The Kuveyt Türk Beteiligungsbank, based in Istanbul and Kuwait, is renovating its offices in the south-western city ahead of a planned opening in March, when the plan is to offer day-to-day banking services to the large Muslim community in the region.
Although there is already an Iranian finance institute in northern Germany, it is mostly concerned with export businesses, not with individual customers.
Islamic banking means that a fee is paid for a loan rather than interest, and investments are made only in companies considered to conform to Muslim ethics – this bans buying shares in firms which deal with alcohol, pork or weapons. Highly-speculative investments are also not allowed.
The concept could win over non-Muslims too, as far as Zaid el-Mogaddedi, consultant with the Frankfurt-based Institute for Islamic Banking and Finance, is concerned. He said that although Muslim banks had also been affected by the financial problems of the global financial crisis, they had survived relatively unscathed.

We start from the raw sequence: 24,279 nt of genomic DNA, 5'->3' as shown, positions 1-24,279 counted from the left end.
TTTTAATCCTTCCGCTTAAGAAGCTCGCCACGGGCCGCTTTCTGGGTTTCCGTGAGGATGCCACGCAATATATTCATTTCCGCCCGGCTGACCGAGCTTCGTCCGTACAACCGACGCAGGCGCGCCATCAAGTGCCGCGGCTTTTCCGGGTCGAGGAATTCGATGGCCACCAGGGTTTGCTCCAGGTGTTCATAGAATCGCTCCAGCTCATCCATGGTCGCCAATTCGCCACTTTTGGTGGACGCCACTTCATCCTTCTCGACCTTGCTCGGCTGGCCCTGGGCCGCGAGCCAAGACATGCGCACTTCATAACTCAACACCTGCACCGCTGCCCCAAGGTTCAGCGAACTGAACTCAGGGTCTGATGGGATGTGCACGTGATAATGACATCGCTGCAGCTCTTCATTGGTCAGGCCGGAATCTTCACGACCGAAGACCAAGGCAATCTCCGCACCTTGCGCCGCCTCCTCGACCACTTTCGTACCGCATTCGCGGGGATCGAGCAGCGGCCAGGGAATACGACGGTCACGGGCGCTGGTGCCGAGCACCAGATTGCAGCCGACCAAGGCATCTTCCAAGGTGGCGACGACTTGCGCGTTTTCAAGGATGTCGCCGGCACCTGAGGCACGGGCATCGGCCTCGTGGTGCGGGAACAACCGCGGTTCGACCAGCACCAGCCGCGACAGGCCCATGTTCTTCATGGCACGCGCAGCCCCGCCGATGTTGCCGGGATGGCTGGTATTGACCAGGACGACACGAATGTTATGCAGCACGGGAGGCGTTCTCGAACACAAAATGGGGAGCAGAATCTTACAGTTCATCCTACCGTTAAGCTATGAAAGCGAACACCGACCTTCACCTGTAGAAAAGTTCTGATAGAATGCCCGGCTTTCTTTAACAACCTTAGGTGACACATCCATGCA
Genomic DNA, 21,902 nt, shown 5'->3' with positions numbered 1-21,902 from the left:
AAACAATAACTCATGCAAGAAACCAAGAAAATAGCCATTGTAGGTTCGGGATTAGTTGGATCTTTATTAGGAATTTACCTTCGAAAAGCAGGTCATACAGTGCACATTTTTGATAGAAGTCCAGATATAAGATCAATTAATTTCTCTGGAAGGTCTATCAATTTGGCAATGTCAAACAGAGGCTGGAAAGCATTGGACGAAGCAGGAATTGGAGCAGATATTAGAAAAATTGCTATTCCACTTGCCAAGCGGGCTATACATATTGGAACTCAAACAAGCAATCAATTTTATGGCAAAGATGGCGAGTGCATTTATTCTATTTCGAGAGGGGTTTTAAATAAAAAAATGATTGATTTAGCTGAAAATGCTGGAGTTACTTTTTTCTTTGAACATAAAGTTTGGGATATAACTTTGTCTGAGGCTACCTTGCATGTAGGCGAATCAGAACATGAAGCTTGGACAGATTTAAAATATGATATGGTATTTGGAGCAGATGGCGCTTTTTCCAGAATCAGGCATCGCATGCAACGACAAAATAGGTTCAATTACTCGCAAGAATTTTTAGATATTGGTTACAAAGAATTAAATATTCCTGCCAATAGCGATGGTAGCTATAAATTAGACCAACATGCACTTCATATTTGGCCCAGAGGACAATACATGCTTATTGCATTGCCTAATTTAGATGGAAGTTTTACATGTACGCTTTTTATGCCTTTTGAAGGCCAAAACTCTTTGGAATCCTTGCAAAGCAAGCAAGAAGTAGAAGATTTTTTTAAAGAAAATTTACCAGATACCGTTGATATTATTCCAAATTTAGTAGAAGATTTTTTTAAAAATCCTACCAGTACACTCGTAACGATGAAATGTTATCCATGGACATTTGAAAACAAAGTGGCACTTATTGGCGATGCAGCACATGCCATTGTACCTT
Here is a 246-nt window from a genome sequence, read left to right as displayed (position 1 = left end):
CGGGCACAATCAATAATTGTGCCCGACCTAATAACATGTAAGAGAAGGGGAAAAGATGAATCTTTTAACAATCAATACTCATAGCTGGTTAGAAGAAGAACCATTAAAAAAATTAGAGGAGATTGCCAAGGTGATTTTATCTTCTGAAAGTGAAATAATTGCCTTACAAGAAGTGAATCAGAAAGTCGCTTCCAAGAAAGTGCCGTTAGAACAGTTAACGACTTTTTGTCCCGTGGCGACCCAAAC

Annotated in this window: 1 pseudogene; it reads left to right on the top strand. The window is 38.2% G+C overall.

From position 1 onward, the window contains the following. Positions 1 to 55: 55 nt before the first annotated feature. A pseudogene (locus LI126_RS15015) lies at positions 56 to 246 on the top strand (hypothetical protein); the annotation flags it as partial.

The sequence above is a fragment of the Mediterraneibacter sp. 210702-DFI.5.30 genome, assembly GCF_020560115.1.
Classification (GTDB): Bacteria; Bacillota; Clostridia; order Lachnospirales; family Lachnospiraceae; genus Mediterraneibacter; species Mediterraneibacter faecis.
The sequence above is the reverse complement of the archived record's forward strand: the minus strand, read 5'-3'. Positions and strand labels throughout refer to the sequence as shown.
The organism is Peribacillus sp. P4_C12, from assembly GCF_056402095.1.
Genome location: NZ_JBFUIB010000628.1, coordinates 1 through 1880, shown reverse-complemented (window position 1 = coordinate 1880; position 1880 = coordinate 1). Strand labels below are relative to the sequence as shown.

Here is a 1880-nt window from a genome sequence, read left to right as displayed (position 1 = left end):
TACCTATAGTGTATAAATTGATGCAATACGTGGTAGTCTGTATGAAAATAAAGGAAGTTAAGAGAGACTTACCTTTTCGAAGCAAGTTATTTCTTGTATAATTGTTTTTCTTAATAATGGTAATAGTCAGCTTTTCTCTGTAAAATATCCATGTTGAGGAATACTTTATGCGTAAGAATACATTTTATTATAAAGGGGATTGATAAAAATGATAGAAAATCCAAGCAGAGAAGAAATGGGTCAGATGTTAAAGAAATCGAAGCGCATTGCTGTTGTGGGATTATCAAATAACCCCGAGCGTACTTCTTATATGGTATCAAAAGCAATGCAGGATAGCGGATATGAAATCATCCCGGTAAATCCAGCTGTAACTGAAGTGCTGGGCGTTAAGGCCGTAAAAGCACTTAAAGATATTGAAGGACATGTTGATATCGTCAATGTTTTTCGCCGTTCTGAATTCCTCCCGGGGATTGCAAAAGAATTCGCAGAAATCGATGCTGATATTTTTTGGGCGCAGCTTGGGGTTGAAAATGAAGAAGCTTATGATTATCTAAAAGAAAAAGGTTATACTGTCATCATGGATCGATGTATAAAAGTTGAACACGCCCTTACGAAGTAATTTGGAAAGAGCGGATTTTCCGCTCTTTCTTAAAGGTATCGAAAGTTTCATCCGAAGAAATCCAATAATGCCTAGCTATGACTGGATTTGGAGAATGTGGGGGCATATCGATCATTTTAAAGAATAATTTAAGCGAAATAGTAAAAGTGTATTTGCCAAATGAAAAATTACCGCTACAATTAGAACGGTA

This combined with the ethical element made the idea attractive to new customers. “I believe that this business model could serve as a good example for the new regulation of western banks,” he said.
Michael Gassner, from the Central Council of Muslims, said a Muslim bank could also contribute to better integration in Germany. He said around three quarters of the four million Muslims living here felt closely-tied to the Islamic traditions, with a fifth supportive of the idea of Muslim finance.
“Literally put, he who buys a house feels at home,” he said.